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New coordinators bring unique twist to Aggie system

New coordinators bring unique twist to Aggie system

(Deseret News)



Estimated read time: 3-4 minutes

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LOGAN — Utah State replaced both its offensive and defensive coordinators this offseason, and on paper, the Aggies landed what looks like two great hires in Josh Heupel and Kevin Clune, but will these new coordinators bring new systems with steep learning curves?

Utah State hired Heupel after he was let go by Oklahoma following an 8-5 campaign. He spent nine years as a coach at Oklahoma, including four as co-offensive coordinator. While Oklahoma had its struggles in 2014, the Sooners finish 20th nationally in points scored at 36 points per game. By comparison, Utah State scored 27 ppg (81st).

Heupel has run a fairly balanced attack in his four years running the Sooners offense. Combined, the Sooners averaged of 37 ppg, 202 rushing yards per game, 272 passing ypg, 475 ypg over the past four seasons. His Oklahoma offense looks like it will mesh well with the offense Utah State ran in recent years.

Even though the Sooners hail for the land of the power run game, they effectively used mobile quarterbacks under Heupel. Over the last two seasons Utah State and Oklahoma's offense had the same percentage of total runs from the quarterback position, 21 percent.

Both offenses had a run-first mentality and relied on big plays from wide receivers in the passing game. The main difference between the two offenses is that Oklahoma used its run game efficiently.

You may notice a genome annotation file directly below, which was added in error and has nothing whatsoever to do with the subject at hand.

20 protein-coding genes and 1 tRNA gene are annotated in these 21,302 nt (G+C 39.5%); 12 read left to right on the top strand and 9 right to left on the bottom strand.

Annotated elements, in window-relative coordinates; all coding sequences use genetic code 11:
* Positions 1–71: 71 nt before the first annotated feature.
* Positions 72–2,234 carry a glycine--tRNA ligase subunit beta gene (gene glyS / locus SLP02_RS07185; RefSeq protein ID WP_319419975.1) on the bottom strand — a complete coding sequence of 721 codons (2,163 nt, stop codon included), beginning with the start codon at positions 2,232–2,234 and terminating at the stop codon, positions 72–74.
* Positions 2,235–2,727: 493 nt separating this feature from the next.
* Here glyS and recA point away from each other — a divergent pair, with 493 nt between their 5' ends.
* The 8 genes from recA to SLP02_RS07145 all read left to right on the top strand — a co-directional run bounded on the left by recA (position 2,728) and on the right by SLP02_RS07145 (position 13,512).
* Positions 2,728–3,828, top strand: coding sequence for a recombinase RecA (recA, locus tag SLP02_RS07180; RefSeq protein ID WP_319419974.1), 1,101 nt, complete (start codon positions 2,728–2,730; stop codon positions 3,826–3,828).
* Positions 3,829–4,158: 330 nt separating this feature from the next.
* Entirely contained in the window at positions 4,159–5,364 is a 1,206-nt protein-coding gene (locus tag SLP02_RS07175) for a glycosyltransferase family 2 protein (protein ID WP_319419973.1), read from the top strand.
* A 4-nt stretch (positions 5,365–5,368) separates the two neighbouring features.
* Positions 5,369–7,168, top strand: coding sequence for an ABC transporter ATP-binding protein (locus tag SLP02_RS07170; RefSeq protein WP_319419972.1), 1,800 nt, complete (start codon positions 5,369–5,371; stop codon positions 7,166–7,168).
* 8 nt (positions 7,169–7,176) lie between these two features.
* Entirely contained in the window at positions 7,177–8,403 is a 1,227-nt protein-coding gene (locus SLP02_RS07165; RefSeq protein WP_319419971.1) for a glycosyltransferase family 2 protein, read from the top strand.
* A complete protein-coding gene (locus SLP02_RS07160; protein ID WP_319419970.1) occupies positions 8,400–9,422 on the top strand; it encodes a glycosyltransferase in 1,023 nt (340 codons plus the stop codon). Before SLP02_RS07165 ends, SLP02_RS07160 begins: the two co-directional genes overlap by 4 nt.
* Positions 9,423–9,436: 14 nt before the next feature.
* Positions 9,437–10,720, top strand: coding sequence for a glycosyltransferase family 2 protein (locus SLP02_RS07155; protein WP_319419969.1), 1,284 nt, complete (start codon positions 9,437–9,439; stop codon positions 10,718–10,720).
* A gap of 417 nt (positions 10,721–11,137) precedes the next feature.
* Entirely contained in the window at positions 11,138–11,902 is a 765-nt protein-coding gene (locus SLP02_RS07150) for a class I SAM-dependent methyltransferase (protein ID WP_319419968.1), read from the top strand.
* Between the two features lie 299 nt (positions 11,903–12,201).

While Heupel, who played collegiately at Weber State for one year and Snow College for one season, and his system are new at Utah State, the other side of the ball has a familiar face and system in new defensive coordinator Clune.

During his last season at Utah State before heading to Hawaii, Clune helped coach an Aggie defense that allowed just 17 ppg, ranking first in the Mountain West Conference and seventh in the nation. That year, the Aggies also ranked first in the conference and 12th in the nation in total defense giving up only 331 ypg.

What Clune accomplished at Hawaii is more impressive. In his only year as Hawaii's defensive coordinator the defense gave up 27 ppg and 418.7 ypg, a massive improvement from 2013, when Hawaii allowed 39 ppg and 495 ypg.

After one year removed from Utah State, Clune comes back into a very familiar place with players he knows well. The defense will remain an aggressive 3-4 defense. The same style he helped coach at USU in 2013, and the same style he implemented at Hawaii. Any tweaks to the system will be easy to pick up with so much familiarity with players and staff.

Any learning curve on either side of the ball is one that should be worked out during fall camp. The real test for these new coordinators and their systems will come when the Aggies open the season against Southern Utah on Sept. 3.


Parker Robertson is an alum of Utah State University, a freelance contributor, and an avid fan of sports. Email: ParkerRobertson18@gmail.com

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